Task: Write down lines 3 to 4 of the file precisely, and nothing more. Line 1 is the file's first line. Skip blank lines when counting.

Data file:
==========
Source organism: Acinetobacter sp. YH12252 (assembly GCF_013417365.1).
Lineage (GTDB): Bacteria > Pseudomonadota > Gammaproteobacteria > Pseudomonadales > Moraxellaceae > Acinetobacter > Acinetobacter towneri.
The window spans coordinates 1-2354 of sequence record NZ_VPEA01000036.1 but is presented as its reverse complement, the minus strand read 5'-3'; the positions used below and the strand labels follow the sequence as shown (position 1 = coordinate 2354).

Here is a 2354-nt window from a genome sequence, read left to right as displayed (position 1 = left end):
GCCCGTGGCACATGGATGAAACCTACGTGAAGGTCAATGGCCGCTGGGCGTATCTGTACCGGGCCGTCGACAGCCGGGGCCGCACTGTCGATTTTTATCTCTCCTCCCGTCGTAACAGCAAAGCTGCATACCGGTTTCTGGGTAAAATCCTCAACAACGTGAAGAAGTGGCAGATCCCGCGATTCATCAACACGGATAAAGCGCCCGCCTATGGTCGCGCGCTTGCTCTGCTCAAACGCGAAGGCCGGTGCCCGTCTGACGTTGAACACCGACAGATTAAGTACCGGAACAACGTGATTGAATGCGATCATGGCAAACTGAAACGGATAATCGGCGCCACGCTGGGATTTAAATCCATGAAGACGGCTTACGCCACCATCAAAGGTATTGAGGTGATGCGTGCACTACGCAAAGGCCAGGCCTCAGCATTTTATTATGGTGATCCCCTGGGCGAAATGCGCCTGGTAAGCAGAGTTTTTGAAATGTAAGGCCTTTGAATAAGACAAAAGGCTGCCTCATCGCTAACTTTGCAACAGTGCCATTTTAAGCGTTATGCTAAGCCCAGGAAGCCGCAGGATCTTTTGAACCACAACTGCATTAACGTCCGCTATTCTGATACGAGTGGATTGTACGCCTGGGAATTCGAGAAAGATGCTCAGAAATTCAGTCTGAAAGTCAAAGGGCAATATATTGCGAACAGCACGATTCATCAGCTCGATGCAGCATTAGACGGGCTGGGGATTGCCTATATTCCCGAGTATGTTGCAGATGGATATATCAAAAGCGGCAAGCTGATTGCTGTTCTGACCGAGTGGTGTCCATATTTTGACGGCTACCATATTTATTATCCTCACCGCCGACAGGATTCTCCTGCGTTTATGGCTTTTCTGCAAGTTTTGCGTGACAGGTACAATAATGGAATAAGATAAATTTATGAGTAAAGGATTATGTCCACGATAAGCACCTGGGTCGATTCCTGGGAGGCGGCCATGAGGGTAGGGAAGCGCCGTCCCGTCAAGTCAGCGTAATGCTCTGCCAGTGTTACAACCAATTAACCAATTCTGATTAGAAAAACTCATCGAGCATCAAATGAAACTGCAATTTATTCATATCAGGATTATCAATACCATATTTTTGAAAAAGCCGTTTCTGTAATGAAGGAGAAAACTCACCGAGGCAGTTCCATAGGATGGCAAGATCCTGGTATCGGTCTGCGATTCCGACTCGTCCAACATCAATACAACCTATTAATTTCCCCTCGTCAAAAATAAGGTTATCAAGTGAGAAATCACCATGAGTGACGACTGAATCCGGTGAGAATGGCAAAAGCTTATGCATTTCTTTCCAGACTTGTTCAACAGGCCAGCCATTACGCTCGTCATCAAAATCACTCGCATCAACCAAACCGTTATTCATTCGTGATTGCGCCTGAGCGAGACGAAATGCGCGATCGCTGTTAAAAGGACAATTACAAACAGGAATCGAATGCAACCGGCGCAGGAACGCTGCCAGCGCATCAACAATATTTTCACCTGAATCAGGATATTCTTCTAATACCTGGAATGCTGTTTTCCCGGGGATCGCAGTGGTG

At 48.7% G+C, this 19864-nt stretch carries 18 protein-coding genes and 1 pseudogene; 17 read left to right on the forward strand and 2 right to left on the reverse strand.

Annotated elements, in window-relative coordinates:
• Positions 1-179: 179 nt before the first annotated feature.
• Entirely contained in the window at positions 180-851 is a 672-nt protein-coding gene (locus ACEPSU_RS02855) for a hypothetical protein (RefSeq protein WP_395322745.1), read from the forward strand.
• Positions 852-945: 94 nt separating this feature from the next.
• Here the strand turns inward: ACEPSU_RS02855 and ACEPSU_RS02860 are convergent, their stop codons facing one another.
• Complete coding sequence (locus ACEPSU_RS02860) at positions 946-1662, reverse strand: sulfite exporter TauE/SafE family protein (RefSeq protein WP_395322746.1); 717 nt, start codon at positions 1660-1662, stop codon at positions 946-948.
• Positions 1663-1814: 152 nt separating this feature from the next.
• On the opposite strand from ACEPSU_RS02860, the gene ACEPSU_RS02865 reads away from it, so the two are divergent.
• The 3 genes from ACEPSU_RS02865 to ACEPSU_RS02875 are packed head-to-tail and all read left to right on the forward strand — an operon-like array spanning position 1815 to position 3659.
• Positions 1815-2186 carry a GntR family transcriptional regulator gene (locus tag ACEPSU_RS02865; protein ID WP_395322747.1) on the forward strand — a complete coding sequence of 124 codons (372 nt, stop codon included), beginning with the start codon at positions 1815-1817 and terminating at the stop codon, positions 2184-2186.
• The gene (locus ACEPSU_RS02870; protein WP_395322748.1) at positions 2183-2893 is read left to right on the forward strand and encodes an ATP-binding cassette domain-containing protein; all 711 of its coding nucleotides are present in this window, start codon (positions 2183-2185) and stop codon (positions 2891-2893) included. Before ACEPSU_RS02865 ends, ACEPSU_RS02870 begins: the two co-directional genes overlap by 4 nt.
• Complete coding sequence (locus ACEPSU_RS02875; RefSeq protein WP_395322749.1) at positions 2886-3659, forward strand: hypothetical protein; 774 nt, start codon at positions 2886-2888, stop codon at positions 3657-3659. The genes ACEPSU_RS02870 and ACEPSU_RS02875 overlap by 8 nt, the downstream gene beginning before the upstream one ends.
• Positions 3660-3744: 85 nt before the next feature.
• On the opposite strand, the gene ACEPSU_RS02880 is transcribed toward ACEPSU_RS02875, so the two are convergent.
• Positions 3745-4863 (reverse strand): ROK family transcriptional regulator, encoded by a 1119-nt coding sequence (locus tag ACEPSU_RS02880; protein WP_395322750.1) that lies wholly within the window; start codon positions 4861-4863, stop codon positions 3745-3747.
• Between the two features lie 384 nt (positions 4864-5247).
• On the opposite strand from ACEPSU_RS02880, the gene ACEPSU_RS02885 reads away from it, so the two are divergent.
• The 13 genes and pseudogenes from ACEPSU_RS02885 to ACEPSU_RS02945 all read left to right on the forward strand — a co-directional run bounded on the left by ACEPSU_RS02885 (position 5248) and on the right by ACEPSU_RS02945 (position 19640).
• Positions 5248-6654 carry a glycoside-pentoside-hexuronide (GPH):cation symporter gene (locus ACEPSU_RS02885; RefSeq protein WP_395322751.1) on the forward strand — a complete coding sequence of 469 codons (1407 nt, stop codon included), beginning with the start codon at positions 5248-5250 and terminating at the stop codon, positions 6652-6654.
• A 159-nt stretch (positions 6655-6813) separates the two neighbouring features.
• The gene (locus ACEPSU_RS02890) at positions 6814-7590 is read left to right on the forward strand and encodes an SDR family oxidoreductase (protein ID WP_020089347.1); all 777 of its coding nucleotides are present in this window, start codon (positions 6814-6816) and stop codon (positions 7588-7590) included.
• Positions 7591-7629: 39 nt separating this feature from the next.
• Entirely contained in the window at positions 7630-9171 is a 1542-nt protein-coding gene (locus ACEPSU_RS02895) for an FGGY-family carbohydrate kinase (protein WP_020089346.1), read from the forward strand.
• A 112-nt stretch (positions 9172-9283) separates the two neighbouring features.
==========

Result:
The window spans coordinates 1-2354 of sequence record NZ_VPEA01000036.1 but is presented as its reverse complement, the minus strand read 5'-3'; the positions used below and the strand labels follow the sequence as shown (position 1 = coordinate 2354).

Here is a 2354-nt window from a genome sequence, read left to right as displayed (position 1 = left end):